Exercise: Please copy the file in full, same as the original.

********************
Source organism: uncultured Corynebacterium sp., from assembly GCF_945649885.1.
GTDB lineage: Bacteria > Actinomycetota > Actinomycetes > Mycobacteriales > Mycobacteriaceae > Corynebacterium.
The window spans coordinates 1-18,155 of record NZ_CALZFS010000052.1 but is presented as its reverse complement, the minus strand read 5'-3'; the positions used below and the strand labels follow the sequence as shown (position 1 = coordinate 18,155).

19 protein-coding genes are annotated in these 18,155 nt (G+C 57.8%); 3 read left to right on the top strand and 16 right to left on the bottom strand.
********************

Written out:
Source organism: uncultured Corynebacterium sp., from assembly GCF_945649885.1.
GTDB lineage: Bacteria > Actinomycetota > Actinomycetes > Mycobacteriales > Mycobacteriaceae > Corynebacterium.
The window spans coordinates 1-18,155 of record NZ_CALZFS010000052.1 but is presented as its reverse complement, the minus strand read 5'-3'; the positions used below and the strand labels follow the sequence as shown (position 1 = coordinate 18,155).

19 protein-coding genes are annotated in these 18,155 nt (G+C 57.8%); 3 read left to right on the top strand and 16 right to left on the bottom strand.